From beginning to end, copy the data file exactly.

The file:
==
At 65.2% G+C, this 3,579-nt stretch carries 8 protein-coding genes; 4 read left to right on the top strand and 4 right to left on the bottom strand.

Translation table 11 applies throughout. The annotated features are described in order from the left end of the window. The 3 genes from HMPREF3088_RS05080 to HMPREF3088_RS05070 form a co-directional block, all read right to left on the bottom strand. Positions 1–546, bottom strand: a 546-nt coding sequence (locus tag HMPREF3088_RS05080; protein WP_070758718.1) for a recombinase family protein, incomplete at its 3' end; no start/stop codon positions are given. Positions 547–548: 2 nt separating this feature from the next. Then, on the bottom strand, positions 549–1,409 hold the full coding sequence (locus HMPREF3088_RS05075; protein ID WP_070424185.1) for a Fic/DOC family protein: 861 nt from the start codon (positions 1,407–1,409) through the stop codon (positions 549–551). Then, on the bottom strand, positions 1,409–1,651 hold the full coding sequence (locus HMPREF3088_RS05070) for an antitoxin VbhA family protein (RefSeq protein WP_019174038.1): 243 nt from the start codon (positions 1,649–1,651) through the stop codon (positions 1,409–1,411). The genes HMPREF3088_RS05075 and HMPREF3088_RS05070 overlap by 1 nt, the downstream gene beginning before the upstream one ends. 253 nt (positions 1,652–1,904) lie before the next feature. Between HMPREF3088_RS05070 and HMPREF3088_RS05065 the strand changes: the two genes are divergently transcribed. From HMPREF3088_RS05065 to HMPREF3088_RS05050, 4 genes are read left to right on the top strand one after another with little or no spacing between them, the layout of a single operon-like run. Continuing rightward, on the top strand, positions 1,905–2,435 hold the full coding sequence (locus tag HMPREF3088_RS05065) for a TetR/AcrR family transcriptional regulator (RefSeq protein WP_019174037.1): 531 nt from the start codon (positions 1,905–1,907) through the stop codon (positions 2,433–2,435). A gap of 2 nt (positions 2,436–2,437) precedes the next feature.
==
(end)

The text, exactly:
At 65.2% G+C, this 3,579-nt stretch carries 8 protein-coding genes; 4 read left to right on the top strand and 4 right to left on the bottom strand.

Translation table 11 applies throughout. The annotated features are described in order from the left end of the window. The 3 genes from HMPREF3088_RS05080 to HMPREF3088_RS05070 form a co-directional block, all read right to left on the bottom strand. Positions 1–546, bottom strand: a 546-nt coding sequence (locus tag HMPREF3088_RS05080; protein WP_070758718.1) for a recombinase family protein, incomplete at its 3' end; no start/stop codon positions are given. Positions 547–548: 2 nt separating this feature from the next. Then, on the bottom strand, positions 549–1,409 hold the full coding sequence (locus HMPREF3088_RS05075; protein ID WP_070424185.1) for a Fic/DOC family protein: 861 nt from the start codon (positions 1,407–1,409) through the stop codon (positions 549–551). Then, on the bottom strand, positions 1,409–1,651 hold the full coding sequence (locus HMPREF3088_RS05070) for an antitoxin VbhA family protein (RefSeq protein WP_019174038.1): 243 nt from the start codon (positions 1,649–1,651) through the stop codon (positions 1,409–1,411). The genes HMPREF3088_RS05075 and HMPREF3088_RS05070 overlap by 1 nt, the downstream gene beginning before the upstream one ends. 253 nt (positions 1,652–1,904) lie before the next feature. Between HMPREF3088_RS05070 and HMPREF3088_RS05065 the strand changes: the two genes are divergently transcribed. From HMPREF3088_RS05065 to HMPREF3088_RS05050, 4 genes are read left to right on the top strand one after another with little or no spacing between them, the layout of a single operon-like run. Continuing rightward, on the top strand, positions 1,905–2,435 hold the full coding sequence (locus tag HMPREF3088_RS05065) for a TetR/AcrR family transcriptional regulator (RefSeq protein WP_019174037.1): 531 nt from the start codon (positions 1,905–1,907) through the stop codon (positions 2,433–2,435). A gap of 2 nt (positions 2,436–2,437) precedes the next feature.